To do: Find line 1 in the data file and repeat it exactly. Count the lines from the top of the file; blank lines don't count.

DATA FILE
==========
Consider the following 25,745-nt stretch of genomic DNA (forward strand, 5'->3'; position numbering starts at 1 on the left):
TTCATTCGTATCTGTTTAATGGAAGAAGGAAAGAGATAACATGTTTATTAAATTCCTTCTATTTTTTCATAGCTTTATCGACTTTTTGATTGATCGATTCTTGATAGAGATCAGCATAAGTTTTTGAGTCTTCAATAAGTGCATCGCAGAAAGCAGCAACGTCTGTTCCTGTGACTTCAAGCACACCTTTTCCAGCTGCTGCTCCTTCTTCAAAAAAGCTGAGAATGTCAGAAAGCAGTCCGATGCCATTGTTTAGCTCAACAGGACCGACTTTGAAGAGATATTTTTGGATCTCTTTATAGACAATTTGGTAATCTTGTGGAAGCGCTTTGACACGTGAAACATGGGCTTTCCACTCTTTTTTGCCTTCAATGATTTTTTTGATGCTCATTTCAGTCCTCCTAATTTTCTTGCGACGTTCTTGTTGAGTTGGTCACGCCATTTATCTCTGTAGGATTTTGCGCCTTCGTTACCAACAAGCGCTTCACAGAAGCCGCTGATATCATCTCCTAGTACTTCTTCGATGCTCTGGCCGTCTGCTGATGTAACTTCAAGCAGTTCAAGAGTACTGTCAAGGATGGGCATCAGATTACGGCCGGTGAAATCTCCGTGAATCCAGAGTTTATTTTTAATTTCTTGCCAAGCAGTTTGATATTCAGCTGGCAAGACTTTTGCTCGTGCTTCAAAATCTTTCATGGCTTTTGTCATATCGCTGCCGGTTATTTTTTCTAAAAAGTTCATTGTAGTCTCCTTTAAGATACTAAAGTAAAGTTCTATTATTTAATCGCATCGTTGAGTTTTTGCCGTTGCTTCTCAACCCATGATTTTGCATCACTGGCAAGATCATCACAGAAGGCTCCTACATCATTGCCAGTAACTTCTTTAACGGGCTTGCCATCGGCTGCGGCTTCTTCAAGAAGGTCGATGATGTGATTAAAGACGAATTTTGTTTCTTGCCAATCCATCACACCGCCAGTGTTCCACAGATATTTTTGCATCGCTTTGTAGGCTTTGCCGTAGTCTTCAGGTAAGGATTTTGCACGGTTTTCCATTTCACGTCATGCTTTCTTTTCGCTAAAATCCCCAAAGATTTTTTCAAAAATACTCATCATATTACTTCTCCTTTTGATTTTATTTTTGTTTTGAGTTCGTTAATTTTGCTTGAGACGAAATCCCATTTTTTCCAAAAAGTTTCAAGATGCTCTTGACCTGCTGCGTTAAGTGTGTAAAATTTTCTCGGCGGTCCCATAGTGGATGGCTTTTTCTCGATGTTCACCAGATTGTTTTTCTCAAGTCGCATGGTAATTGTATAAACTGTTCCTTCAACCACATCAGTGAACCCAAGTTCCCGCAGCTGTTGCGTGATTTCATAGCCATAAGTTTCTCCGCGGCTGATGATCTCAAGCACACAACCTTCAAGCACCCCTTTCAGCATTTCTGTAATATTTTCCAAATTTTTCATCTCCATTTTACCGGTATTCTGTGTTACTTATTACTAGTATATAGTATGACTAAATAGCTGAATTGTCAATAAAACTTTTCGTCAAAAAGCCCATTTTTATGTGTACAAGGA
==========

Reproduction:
Consider the following 25,745-nt stretch of genomic DNA (forward strand, 5'->3'; position numbering starts at 1 on the left):